Drive My Car

Drive My Car ★★★★★

"Shall I play the tape"

Drive My Car is a film that massivly caught me off guard by its humanity and its statements on how different people deal with pain, but also how that pain is turning them into more complicated human beings. We have hurt; we have all been hurt. Still so many things come from that hurt - messy things - that we also have to deal with, and sometimes we have no clue what to do with it or where to put it.

It's able to meditate on these ideas spectacularly with its central piece, the 1998 Saab 900 Turbo. A car that adds so much character to the film with its shiney and sleek appearance and weirdly intimate interior. Some of my favorite scenes of Drive My Car weren't its big character moments, or big story scenes, but it was when Yusuke and Misaki calmly commute through the streets of Hiroshima that I was able to digest these moments with these characters that I found myself really loving Drive My Car. It's meditative, contemplative, and it allows it allows the film ideas to steep before evolving more and more as the film goes on. The film breathes a whole different kind of life in these kinds of moments.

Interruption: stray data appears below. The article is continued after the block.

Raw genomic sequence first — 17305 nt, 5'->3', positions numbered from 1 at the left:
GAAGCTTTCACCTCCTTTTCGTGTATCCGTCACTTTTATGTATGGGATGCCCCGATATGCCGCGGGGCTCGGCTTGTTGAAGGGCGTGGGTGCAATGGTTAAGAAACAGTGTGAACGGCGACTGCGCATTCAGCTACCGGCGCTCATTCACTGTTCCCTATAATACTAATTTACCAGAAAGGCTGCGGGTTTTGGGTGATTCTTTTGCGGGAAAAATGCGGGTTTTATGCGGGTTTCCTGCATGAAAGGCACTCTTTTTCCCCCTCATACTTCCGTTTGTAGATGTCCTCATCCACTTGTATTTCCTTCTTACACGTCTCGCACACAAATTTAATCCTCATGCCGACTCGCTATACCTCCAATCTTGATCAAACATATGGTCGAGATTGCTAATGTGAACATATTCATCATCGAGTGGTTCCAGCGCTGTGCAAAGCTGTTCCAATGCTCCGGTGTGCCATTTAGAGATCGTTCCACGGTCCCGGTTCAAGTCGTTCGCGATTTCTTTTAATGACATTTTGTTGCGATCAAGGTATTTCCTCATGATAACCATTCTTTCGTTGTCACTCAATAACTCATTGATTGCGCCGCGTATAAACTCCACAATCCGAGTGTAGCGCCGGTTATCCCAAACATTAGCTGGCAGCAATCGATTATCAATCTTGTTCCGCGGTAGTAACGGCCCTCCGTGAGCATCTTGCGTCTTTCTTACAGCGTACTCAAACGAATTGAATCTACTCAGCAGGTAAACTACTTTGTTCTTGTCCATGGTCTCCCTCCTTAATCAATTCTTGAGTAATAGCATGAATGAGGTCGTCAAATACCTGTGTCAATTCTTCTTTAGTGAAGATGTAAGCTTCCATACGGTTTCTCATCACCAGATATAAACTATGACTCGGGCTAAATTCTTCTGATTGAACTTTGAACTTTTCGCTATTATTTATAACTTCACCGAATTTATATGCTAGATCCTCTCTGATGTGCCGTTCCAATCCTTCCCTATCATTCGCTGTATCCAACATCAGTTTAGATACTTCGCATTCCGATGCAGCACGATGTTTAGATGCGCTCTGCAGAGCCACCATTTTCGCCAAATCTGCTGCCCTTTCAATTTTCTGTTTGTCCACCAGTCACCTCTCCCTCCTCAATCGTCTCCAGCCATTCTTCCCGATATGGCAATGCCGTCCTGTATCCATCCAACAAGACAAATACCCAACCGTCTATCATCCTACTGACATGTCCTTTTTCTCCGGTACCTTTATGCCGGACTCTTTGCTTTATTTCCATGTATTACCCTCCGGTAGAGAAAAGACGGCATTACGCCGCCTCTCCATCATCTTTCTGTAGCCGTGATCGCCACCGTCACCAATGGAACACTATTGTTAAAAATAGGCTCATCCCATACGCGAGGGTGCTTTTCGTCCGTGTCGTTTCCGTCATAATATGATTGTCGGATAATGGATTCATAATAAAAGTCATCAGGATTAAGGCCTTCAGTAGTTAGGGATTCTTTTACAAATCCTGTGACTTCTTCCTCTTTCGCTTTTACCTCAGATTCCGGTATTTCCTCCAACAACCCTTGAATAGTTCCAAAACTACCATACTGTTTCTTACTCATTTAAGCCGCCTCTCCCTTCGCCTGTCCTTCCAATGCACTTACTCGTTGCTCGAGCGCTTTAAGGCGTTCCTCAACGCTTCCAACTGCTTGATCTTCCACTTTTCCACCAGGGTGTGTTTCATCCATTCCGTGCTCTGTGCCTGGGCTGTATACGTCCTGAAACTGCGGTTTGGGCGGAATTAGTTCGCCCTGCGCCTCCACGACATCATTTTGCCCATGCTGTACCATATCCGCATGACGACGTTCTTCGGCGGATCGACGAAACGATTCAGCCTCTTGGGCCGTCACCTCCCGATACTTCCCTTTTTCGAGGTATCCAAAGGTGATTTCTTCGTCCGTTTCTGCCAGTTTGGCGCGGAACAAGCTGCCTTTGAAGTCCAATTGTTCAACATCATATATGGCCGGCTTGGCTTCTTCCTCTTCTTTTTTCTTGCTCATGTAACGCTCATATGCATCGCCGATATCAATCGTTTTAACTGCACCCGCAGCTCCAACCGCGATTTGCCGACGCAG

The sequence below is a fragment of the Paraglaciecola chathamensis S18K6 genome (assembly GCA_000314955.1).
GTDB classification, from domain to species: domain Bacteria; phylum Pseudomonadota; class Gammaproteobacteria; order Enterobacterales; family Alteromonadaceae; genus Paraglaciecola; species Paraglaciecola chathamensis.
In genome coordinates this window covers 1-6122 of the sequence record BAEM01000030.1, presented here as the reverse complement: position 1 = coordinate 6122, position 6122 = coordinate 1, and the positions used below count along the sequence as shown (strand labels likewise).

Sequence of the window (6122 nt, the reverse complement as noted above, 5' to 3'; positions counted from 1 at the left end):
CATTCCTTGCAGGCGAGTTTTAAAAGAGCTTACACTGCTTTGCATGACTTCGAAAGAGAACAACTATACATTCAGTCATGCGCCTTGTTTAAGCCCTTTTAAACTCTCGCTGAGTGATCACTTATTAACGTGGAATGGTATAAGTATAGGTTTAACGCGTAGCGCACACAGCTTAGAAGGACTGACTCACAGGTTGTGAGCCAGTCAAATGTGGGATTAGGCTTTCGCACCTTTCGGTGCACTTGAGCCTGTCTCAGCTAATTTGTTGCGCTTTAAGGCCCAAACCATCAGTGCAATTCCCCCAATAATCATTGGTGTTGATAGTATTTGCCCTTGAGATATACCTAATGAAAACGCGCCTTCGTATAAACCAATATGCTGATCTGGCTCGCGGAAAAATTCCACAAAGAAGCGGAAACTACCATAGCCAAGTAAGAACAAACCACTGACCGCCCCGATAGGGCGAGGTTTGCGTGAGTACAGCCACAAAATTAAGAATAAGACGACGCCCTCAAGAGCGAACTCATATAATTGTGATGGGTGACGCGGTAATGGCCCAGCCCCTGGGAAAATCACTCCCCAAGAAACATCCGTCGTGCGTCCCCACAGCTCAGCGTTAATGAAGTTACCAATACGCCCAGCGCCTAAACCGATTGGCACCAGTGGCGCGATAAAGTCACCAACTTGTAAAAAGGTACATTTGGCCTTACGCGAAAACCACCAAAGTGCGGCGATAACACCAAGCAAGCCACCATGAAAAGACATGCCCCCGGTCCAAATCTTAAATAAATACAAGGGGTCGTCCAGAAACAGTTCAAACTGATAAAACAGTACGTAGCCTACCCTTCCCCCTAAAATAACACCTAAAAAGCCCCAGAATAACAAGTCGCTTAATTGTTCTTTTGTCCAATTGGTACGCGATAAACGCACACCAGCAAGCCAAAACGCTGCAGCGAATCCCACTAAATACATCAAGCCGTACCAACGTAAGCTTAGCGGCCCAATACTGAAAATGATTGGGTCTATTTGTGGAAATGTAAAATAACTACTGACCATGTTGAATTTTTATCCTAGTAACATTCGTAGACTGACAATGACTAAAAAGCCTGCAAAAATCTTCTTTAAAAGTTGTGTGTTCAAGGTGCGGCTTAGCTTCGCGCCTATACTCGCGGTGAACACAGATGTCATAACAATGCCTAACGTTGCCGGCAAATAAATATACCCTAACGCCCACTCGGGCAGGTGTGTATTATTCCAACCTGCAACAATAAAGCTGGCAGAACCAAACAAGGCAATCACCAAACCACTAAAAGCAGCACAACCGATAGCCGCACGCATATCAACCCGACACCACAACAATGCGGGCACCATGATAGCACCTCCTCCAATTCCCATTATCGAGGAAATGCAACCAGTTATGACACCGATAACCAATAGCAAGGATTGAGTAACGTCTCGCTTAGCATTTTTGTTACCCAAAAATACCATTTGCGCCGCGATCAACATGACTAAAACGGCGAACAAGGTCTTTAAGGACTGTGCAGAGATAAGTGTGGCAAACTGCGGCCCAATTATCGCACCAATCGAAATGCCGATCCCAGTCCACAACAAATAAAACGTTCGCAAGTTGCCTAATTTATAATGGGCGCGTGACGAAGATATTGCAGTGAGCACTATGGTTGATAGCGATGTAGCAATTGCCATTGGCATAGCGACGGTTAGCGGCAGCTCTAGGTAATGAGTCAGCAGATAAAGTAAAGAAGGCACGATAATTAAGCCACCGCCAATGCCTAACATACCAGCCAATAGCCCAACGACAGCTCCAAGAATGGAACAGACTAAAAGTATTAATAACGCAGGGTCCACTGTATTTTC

Ryusuke Hamaguchi's direction here is just fantastic. The way he uses international theater as a gateway to display his themes of shared pain and experiences is really touching, but his use of actors in their scenery and his fantastic editing, just makes this one of my favorite directed movies from last year.

I feel like I'll have more things to say after my inevitable rewatch of Drive My Car, but it's just a spectacular film thats emotionally satisfying, thematically rich, and just absolutely enmamoring and near intoxicating to watch. One of 2021's more essential films.

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